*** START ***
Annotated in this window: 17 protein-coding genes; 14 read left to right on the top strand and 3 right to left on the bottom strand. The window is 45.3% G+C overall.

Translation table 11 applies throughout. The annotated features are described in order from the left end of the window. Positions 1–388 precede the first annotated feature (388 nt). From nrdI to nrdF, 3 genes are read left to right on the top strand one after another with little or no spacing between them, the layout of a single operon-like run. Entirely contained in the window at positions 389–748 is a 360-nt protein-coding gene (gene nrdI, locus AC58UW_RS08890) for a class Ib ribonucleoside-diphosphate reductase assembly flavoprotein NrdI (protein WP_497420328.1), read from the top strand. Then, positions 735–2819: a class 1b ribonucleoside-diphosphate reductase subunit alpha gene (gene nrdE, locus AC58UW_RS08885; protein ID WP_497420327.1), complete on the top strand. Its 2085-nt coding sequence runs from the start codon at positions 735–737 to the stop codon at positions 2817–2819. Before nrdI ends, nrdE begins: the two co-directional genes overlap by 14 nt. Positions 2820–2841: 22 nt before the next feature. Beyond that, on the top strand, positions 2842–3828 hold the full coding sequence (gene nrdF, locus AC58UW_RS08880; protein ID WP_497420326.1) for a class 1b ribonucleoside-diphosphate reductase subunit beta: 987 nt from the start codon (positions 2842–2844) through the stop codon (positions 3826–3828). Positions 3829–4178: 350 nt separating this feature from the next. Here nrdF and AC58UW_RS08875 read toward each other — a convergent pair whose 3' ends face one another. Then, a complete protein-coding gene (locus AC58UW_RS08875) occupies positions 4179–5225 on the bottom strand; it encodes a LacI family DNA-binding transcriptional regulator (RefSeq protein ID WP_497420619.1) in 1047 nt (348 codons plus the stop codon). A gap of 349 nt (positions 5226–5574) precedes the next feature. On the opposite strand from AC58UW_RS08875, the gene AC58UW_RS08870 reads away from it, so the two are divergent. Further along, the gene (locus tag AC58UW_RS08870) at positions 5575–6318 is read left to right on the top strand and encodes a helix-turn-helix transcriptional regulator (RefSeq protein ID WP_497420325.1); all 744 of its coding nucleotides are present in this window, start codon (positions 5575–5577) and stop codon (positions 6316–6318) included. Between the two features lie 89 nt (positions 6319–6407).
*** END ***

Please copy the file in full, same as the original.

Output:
Annotated in this window: 17 protein-coding genes; 14 read left to right on the top strand and 3 right to left on the bottom strand. The window is 45.3% G+C overall.

Translation table 11 applies throughout. The annotated features are described in order from the left end of the window. Positions 1–388 precede the first annotated feature (388 nt). From nrdI to nrdF, 3 genes are read left to right on the top strand one after another with little or no spacing between them, the layout of a single operon-like run. Entirely contained in the window at positions 389–748 is a 360-nt protein-coding gene (gene nrdI, locus AC58UW_RS08890) for a class Ib ribonucleoside-diphosphate reductase assembly flavoprotein NrdI (protein WP_497420328.1), read from the top strand. Then, positions 735–2819: a class 1b ribonucleoside-diphosphate reductase subunit alpha gene (gene nrdE, locus AC58UW_RS08885; protein ID WP_497420327.1), complete on the top strand. Its 2085-nt coding sequence runs from the start codon at positions 735–737 to the stop codon at positions 2817–2819. Before nrdI ends, nrdE begins: the two co-directional genes overlap by 14 nt. Positions 2820–2841: 22 nt before the next feature. Beyond that, on the top strand, positions 2842–3828 hold the full coding sequence (gene nrdF, locus AC58UW_RS08880; protein ID WP_497420326.1) for a class 1b ribonucleoside-diphosphate reductase subunit beta: 987 nt from the start codon (positions 2842–2844) through the stop codon (positions 3826–3828). Positions 3829–4178: 350 nt separating this feature from the next. Here nrdF and AC58UW_RS08875 read toward each other — a convergent pair whose 3' ends face one another. Then, a complete protein-coding gene (locus AC58UW_RS08875) occupies positions 4179–5225 on the bottom strand; it encodes a LacI family DNA-binding transcriptional regulator (RefSeq protein ID WP_497420619.1) in 1047 nt (348 codons plus the stop codon). A gap of 349 nt (positions 5226–5574) precedes the next feature. On the opposite strand from AC58UW_RS08875, the gene AC58UW_RS08870 reads away from it, so the two are divergent. Further along, the gene (locus tag AC58UW_RS08870) at positions 5575–6318 is read left to right on the top strand and encodes a helix-turn-helix transcriptional regulator (RefSeq protein ID WP_497420325.1); all 744 of its coding nucleotides are present in this window, start codon (positions 5575–5577) and stop codon (positions 6316–6318) included. Between the two features lie 89 nt (positions 6319–6407).